My first two days in Tokyo have been busy ones! I’m having a great time, and glad to have chosen to stay in the Asakusa area, as it’s convenient to so many things I want to do.
One of my favorite activities so far has been a tour of Yanaka, a quiet, artsy district in Tokyo that evokes the Edo period. I took a tour with a wonderful native as my guide, and she answered my million and one questions about Japan. I was fortunate to be her only guest that day.
Yanaka is just northwest of Asakusa. It is largely residential, and has more than 70 temples and shrines, which is more than any other area in Tokyo. I visited Nezu Shrine, the last wooden shrine standing in the area, and its rarity and beauty have made it one of Japan’s cultural assets.
Yanaka has extensive, historic cemeteries that traditionally served aristocrats and the very wealthy. The last Shogun and some of his family members are resting here. The cemetery is beautiful and I learned about the differences between Buddhist and Shinto burial sites as well as ideas about death. For instance, Buddhists believe in a cycle of death and rebirth that continues until a person achieves nirvana. Shinto tradition holds that after death, a person’s kami (soul) passes on to another world and watches over their descendants. This is why ancestor worship is still an important part of modern-day Japanese culture. Modern Japanese often mix elements of Buddhism and Shintoism into their family traditions.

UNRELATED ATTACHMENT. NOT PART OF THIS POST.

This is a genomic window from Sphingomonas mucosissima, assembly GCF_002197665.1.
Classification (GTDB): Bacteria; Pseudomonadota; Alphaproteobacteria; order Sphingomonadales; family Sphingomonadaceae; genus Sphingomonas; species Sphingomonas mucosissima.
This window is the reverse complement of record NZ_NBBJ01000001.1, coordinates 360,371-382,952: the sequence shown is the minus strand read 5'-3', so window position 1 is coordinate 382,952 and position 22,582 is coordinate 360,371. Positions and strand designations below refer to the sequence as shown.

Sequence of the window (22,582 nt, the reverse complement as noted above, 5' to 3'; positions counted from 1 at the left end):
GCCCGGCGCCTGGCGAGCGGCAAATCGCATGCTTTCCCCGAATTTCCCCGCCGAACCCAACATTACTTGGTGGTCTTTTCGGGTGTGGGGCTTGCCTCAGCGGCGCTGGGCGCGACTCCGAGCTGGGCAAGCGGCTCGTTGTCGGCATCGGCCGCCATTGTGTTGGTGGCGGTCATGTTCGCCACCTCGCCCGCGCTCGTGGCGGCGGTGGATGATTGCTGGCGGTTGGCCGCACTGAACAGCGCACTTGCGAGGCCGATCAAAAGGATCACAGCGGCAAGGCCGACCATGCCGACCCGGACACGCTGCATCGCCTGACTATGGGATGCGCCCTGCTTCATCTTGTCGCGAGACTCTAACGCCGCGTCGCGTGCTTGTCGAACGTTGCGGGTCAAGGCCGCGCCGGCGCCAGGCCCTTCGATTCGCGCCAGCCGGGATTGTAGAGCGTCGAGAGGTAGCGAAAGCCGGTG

Since it’s now winter here and the trees are still bare, there is an appropriately gloomy aspect to the place, punctuated by the flapping and cawing of giant crows (Japanese crows – or ravens? – are the biggest I’ve ever seen).
Yanaka is also very arts-centered and is home to Tokyo University of the Arts. There are many art galleries, small museums, and shops that sell curated handicrafts, foodstuffs, and tea. Japan excels at curated, niche products of the highest quality. My guide showed me a tiny shop selling washi, litho-printed with super-saturated inks. I bought some paper (of course), and soon I’ll share some things I make with it so you can see it up close.
Yanaka is well worth a trip if you are in Tokyo. There are several charming cafes, and I stopped at one near Nezu Station, called “Ryu’s Cafe.” She makes the most incredible cabbage roll I’ve ever tasted – really! If you visit, be brave and tuck into an inviting cafe or shop and you may discover something wonderful.
I’ve done a ton of shopping, mainly geeky stuff like buying arts and crafts supplies/toys, and also buying a paring knife and getting my old knife professionally sharpened.
I will go into more depth about all my shopping in a post in a day or two, but I will start by briefly sharing my knife-buying experience, which was a huge item to buy on my checklist.
I’m staying close to Kappabashi-dori, or “Kitchen Street.” It’s famous for its abundance and quality of kitchen supplies, plastic food shops, and especially knife shops.
At Kappabashi, I visited the knife shop Washin-Dou and hoped they could help me find a “companion” paring knife for my larger santoku, and I also needed them to give the expert touch to sharpening my old blade. *(Washin-Dou has an Instagram account, but not sure about a website.)
The service at Washin-Dou is amazing, and they explained the most important aspects of the knife I was looking for. I ended up buying a very beautiful carbon steel vegetable knife with a wooden handle. This blade will last a lifetime with proper care. I bought my santoku here more than eight years ago, and I use it daily. I highly recommend this shop if you need a quality kitchen knife. In my opinion, Japanese knives are the best in the world.
I have much more to share about my shopping and site-seeing experience. I’ll post a bit more when I take a break from “doing.” See you again soon!
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